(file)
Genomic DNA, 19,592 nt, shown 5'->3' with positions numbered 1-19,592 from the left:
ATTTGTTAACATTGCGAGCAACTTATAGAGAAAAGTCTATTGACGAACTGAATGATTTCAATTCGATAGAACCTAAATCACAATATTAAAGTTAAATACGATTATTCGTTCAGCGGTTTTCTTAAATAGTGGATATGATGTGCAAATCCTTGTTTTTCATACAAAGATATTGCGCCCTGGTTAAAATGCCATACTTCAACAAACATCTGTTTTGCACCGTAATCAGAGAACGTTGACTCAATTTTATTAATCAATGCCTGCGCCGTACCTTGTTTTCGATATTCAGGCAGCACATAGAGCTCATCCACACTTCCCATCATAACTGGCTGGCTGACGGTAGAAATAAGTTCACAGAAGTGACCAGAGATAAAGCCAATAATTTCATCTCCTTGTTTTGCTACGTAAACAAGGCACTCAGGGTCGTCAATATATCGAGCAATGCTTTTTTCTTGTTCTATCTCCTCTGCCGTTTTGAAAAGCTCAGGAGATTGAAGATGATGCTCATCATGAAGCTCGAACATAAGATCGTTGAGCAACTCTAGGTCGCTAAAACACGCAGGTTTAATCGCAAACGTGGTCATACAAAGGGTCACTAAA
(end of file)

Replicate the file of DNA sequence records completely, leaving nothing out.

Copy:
Genomic DNA, 19,592 nt, shown 5'->3' with positions numbered 1-19,592 from the left:
ATTTGTTAACATTGCGAGCAACTTATAGAGAAAAGTCTATTGACGAACTGAATGATTTCAATTCGATAGAACCTAAATCACAATATTAAAGTTAAATACGATTATTCGTTCAGCGGTTTTCTTAAATAGTGGATATGATGTGCAAATCCTTGTTTTTCATACAAAGATATTGCGCCCTGGTTAAAATGCCATACTTCAACAAACATCTGTTTTGCACCGTAATCAGAGAACGTTGACTCAATTTTATTAATCAATGCCTGCGCCGTACCTTGTTTTCGATATTCAGGCAGCACATAGAGCTCATCCACACTTCCCATCATAACTGGCTGGCTGACGGTAGAAATAAGTTCACAGAAGTGACCAGAGATAAAGCCAATAATTTCATCTCCTTGTTTTGCTACGTAAACAAGGCACTCAGGGTCGTCAATATATCGAGCAATGCTTTTTTCTTGTTCTATCTCCTCTGCCGTTTTGAAAAGCTCAGGAGATTGAAGATGATGCTCATCATGAAGCTCGAACATAAGATCGTTGAGCAACTCTAGGTCGCTAAAACACGCAGGTTTAATCGCAAACGTGGTCATACAAAGGGTCACTAAA